What Individuals Can Do to Protect Their Maturing Share Schemes from Tax.

shutterstock_261768386_resized

Save As You Earn (SAYE) schemes offer employees the security that if markets fall, they will get back their original savings; but if their company does well and their share price rises, they have the chance to realise what for many could be ‘life changing’ amounts when they mature.

So is it good to save in these schemes, and for those employees with schemes that have recently matured, or are due to mature soon, what can they do to reduce, or even eliminate a potential capital gains tax (CGT) liability?

WEALTH at work, a leading provider of financial education, guidance and advice in the workplace, works with many employers to offer financial education to their employees to help them understand the opportunities available to them.

Jonathan Watts-Lay, Director, WEALTH at work, comments;

“If an employer offers a SAYE share scheme it is usually a good idea for individuals to pay money in. They really are the best of both worlds, with the chance to realise significant sums at maturity if the company’s share price does well, and if it doesn’t then your saving is returned in full. However, it is risky to have most of your investments with the company you work for, so if you are in that situation, once they mature it might be worth considering a broader range of investments.

For those in schemes that have recently matured, or are due to mature soon, there are a few things that individuals can do to protect their windfall from potential CGT and manage it in the most tax-efficient way.

Firstly, the sale of shares from a maturing SAYE schemes can be split over two consecutive tax years, meaning that £22,600 of gains rather than the annual Exempt Amount of £11,300 could be sheltered from CGT. Don’t forget transfers to a spouse or civil partner are exempt from CGT and by doing so, individuals can make use of their partner’s CGT allowance.  It should be noted that the transfer to a spouse or civil partner should be considered as an outright gift. Also, whilst deferring the exercise of the option, the value of the shares can of course fall as well as rise and is therefore at market risk during this period.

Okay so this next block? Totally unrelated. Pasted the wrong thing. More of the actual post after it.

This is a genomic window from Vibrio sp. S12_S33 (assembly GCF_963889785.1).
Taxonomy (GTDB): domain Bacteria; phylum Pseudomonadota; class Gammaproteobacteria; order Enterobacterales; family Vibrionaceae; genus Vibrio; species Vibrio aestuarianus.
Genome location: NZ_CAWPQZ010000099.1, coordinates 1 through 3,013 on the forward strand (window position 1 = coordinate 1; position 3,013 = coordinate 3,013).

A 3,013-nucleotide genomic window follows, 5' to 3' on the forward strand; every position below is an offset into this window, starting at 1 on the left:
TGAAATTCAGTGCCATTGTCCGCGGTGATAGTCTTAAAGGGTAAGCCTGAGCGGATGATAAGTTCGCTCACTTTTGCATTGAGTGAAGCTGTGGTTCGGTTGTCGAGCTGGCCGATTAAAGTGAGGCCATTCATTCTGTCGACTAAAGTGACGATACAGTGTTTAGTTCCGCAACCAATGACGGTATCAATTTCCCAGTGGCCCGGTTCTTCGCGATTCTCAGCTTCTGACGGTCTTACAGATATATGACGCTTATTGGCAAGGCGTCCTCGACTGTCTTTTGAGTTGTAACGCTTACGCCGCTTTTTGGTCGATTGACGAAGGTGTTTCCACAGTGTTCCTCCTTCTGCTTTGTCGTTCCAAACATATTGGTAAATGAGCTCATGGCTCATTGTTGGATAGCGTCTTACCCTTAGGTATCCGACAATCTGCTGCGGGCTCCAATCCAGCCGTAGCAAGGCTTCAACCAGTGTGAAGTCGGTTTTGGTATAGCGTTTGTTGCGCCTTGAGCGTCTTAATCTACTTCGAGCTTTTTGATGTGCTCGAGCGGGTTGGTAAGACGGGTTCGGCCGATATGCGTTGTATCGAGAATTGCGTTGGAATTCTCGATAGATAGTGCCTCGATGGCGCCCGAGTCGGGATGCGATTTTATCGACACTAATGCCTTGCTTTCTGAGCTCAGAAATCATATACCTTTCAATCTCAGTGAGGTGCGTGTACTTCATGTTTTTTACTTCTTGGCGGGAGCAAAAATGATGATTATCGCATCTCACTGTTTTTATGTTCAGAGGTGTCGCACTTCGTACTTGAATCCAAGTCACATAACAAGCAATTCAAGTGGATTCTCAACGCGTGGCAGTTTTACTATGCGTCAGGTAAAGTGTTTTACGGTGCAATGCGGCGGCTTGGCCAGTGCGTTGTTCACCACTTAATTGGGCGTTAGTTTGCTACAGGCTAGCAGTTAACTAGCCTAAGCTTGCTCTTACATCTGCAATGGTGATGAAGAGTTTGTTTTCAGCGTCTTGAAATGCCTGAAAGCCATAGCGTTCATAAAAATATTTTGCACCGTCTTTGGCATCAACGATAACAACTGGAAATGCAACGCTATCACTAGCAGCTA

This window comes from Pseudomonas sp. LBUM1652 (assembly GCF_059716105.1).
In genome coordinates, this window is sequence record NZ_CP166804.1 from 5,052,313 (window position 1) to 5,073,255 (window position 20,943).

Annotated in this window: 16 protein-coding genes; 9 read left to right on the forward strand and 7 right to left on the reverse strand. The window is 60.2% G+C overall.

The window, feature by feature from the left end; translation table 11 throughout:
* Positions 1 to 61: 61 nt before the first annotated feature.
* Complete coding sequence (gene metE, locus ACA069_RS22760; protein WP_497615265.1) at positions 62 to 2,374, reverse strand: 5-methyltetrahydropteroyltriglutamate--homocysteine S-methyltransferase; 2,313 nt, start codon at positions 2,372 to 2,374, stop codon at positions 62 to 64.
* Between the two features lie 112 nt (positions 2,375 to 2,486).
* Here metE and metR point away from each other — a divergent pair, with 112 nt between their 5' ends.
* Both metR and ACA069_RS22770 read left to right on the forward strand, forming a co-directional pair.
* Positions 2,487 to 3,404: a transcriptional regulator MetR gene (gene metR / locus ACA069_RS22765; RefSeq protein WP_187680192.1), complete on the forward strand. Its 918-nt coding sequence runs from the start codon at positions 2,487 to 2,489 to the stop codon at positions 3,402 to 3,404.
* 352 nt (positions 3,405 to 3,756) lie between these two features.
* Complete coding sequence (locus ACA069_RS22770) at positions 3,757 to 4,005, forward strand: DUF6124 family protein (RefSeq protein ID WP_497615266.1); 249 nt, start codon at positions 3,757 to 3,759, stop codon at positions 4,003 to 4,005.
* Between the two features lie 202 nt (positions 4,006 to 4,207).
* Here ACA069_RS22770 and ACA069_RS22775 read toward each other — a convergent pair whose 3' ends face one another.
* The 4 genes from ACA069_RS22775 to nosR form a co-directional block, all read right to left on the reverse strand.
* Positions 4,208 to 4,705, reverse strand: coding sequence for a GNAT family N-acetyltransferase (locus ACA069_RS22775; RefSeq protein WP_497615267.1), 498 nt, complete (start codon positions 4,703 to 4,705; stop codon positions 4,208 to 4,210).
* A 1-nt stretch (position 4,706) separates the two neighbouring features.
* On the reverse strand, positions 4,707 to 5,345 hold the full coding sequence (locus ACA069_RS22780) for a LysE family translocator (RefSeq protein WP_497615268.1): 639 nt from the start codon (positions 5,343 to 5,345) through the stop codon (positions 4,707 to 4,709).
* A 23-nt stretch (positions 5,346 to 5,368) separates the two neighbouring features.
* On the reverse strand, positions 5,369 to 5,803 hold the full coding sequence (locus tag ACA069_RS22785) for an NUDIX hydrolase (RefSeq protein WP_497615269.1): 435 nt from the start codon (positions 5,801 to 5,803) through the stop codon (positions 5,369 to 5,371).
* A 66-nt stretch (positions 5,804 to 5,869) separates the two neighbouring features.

Employees can also carry out an ‘in specie’ transfer into an ISA within 90 days of exercising the option, and any gain on the shares transferred is exempt from CGT.  Many high street ISA providers can’t facilitate an in specie transfer so individuals would need to use a workplace ISA, or a specialist provider.”

Due to the timing of many SAYE scheme maturities, it may be possible to transfer shares to an ISA over two consecutive tax years, so long as the 90 day period straddles the tax year end.  This would potentially allow up to £40,000 of your share scheme capital to be invested into a tax efficient ISA wrapper.

Those who want to cash in their shares can mitigate CGT by transferring shares into an ISA before selling them and withdrawing the money. However, it is important to remember that for the brief time they hold the shares, they are exposed to market risk (for example, if there was a sudden share price crash) and there will also be ISA charges to consider.”

IMPORTANT – External links please read: Virus status

*Contents of links to external websites
Links to websites external to those of Wealth at Work Limited  (also referred to here as ‘we’, ‘us’, ‘our’ ‘ours’) will usually contain some content that is not written by us and over which we have no authority and which we do not endorse. Therefore please be aware that we do not accept responsibility for the content of any third party site(s) except content that is specifically attributed to us or our employees and where we are the authors of such content. Nor do we endorse any organisation or publication to which we link and make no representations about them.

Investment decisions
Please note that the content of this website including any external articles to which it links are not financial advice and must not be relied upon to make investment decisions.  Further, please note that investments can fall as well as rise and that if investing you may get back less than you originally invested.

Subscription only sites
Where we have been quoted in an article or we are the authors of an article held on a third party website we may provide a link to that site, even though it is a subscription only publication.  Please note that by doing so we are not advertising the subscription nor are we suggesting that you should subscribe. We are merely providing a link for those people who already have a subscription should they wish to read the article. If you do not have a subscription then often only the first lines of an article may be available to read. You should not rely on that limited content to form a view of what the whole article may say or conclude. Often a headline or an excerpt of an article are not representative of the article in full. Reading a part only and/or out of context may be misleading and must not be relied upon.